Opera sets the tone for next phase of city regeneration

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FOLLOWING last week’s submission of a planning application for the Opera Site with a potential spin-off of 3,000 new jobs, Limerick councillors have approved loans of more than €6 million to move on to the next phase of the city’s regeneration.

The loans will be made available to Limerick Twenty Thirty DAC to complete the fit-out of the recently opened Gardens International and to buy the Cleeves site and the former Salesian Convent in Fernbank.

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€4.4 million is being set aside for the purchase of the former convent and the  Cleeves site which is currently owned by the local authority itself. Limerick Twenty Thirty will use the remaining €1.77 million to fit out the remaining first and second floors of Gardens International on Henry Street.

The loans were approved at a meeting of Limerick City and County Council this week.

Councillors were told by Finance Director John O’Loughlin that Limerick Twenty Thirty is not in a position to finance the purchase of Cleeves and the convent.

“They are seeking an interest only loan until there is a return on the investments,” he explained.

Independent county councillor Richard O’Donoghue asked if the council “will be getting progress reports and how often?

“We should be given reports rather than having to read about it in the press,” he said.

Mr O’Loughlin said that regular reports and updates would be a feature of the Cleeves/Salesian project and that the local authority will receive commercial rates from any business that sets up there.

Limerick Twenty Thirty DAC, which is a wholly-owned subsidiary of Limerick City and County Council, submitted the planning application for the Opera Site to the council on Friday last.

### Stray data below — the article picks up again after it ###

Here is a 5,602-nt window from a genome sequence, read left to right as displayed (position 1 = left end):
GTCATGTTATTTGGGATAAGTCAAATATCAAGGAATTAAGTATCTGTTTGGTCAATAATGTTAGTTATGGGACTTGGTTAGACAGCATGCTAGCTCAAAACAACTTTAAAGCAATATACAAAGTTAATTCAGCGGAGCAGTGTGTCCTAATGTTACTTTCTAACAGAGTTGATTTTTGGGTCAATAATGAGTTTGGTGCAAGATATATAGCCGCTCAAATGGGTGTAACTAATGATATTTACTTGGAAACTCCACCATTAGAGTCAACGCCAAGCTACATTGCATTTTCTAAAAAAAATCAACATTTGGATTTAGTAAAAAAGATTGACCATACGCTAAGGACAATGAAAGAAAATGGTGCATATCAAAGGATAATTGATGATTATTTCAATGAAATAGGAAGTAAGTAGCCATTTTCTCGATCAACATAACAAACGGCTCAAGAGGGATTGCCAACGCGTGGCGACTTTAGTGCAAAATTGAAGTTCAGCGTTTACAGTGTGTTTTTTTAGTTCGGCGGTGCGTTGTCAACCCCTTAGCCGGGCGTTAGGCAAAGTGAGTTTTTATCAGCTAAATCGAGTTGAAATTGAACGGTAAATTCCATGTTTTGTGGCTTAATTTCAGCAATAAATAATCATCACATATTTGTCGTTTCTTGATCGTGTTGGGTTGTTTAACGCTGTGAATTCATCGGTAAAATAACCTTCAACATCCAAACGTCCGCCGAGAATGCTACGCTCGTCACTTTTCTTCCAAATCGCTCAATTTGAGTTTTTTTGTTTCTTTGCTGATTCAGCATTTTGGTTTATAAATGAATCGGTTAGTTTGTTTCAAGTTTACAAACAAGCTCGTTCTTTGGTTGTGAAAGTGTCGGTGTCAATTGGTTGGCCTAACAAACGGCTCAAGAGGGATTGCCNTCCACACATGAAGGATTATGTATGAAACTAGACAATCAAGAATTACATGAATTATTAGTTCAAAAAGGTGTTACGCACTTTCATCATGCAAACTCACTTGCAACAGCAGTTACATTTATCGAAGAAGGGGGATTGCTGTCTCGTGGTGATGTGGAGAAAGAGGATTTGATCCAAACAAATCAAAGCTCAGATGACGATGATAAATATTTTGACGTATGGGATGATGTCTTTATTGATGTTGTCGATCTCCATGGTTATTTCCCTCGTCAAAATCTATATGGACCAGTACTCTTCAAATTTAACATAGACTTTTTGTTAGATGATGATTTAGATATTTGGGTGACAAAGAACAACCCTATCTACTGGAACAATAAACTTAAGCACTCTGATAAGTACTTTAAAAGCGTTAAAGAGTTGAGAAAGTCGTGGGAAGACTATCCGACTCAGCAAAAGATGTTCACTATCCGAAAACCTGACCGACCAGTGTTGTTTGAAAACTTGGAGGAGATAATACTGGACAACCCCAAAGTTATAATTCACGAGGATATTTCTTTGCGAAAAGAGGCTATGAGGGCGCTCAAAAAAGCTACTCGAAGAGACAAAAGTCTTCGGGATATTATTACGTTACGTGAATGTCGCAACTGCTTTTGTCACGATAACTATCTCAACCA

The application is for the largest inner-city commercial development outside of the capital and will include an apart-hotel, living accommodation, retail space, a new public library, a cafe, bar and restaurant, offices and parking.

The development will require the demolition of all twentieth century buildings on the site but key protected buildings, including the former Town Hall will refurbished as part of the plan .

Limerick Twenty Thirty DAC has been active over the last two and half years developing the Gardens International project on Henry Street, which opened last week, as well as master-planning the 250 unit first phase of the Mungret Park housing development.

The 1.62 hectare Opera Site is the largest project in the programme and will be developed over a six year period at a total cost of around €180 million. It will provide workspace for up to 3,000 people across a 450,000 sq ft development.

It is fully funded through commitments from the European Investment Bank and the Council of Europe Development Bank.

The site was acquired by the then Limerick City Council in 2011 after a previous plan to develop it collapsed during the crash.

Mayor James Collins said that the Opera Site was the most important project in the context of the wider regeneration of Limerick.

“We had the opening of Gardens International last week and that set a new standard in terms of office space for Limerick.  Opera is six times the size and will be the single most transformational project this decade in any Irish city.”

Council chief executive Conn Murray said that getting the Opera Site to this key stage was a big moment for Limerick and the region.

“We now see what this fantastic project will comprise and how it will change our city and the region for the good. The team at Limerick Twenty Thirty has worked tirelessly and meticulously to pull this mammoth planning application together and justifiably so.”

“Opera will be the biggest economic catalyst for our city in decades and the knock-on benefit of this across all strands of our society will be enormous.  We now look forward to completing the planning process and moving on to developing this game-changing development for our city and region,” Mr Murray declared.